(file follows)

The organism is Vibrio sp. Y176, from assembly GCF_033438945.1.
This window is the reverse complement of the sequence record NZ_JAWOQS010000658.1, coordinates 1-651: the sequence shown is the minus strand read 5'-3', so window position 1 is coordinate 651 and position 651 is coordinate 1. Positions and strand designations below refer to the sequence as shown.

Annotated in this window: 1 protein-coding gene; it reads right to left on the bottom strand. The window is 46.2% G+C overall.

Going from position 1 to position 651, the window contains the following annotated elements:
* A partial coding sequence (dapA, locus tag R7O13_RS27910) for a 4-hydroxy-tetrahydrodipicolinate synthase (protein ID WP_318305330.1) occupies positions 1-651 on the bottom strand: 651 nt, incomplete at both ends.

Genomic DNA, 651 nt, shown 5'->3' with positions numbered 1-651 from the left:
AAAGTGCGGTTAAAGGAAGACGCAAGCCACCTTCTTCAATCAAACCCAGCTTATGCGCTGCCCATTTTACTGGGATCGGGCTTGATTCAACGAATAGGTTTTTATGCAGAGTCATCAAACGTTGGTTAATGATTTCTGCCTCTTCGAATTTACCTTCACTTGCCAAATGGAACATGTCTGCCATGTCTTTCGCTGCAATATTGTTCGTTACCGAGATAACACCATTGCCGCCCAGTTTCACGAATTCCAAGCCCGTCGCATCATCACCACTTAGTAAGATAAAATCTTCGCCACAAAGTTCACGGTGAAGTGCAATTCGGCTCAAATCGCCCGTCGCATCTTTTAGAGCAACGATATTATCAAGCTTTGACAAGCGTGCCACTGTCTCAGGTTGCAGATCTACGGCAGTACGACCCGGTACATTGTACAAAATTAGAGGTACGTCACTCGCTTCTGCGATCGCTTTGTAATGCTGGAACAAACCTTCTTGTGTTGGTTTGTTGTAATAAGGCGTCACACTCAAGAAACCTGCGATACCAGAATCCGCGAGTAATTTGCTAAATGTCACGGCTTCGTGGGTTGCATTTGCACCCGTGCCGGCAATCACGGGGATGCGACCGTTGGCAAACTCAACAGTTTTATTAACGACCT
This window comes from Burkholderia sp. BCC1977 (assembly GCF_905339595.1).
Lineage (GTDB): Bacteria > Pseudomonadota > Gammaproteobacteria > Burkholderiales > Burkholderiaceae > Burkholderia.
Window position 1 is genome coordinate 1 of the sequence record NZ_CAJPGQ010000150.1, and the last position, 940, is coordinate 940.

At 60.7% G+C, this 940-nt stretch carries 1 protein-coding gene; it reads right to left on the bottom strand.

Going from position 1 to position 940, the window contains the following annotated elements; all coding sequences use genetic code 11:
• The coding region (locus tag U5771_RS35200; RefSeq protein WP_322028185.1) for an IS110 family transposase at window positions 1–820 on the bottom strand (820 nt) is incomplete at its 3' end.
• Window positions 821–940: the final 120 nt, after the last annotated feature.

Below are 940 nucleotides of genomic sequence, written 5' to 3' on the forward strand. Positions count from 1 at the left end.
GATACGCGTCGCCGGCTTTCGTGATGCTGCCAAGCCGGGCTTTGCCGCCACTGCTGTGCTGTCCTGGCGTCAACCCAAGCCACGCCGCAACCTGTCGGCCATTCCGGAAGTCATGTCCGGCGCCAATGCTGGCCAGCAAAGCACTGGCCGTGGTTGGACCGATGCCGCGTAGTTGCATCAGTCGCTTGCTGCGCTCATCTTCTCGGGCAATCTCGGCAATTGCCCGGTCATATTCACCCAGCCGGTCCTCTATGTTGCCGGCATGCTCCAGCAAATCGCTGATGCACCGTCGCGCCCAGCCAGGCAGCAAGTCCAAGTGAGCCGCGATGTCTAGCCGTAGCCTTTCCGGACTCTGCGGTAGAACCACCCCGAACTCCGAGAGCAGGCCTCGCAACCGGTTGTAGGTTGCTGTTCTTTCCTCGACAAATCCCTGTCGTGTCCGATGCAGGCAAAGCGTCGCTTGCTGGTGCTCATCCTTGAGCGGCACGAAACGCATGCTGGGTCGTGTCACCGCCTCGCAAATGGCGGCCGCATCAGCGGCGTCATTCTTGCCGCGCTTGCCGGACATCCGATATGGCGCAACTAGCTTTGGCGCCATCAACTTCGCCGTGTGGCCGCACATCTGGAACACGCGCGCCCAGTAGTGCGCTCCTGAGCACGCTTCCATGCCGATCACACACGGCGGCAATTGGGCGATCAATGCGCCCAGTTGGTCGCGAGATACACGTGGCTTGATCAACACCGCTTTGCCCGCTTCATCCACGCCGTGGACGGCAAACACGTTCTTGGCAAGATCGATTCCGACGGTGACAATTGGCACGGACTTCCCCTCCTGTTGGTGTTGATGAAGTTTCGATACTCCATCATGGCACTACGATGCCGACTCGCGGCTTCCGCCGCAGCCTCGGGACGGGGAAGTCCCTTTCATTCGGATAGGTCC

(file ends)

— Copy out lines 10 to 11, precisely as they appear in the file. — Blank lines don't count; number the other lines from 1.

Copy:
Window position 1 is genome coordinate 1 of the sequence record NZ_CAJPGQ010000150.1, and the last position, 940, is coordinate 940.

At 60.7% G+C, this 940-nt stretch carries 1 protein-coding gene; it reads right to left on the bottom strand.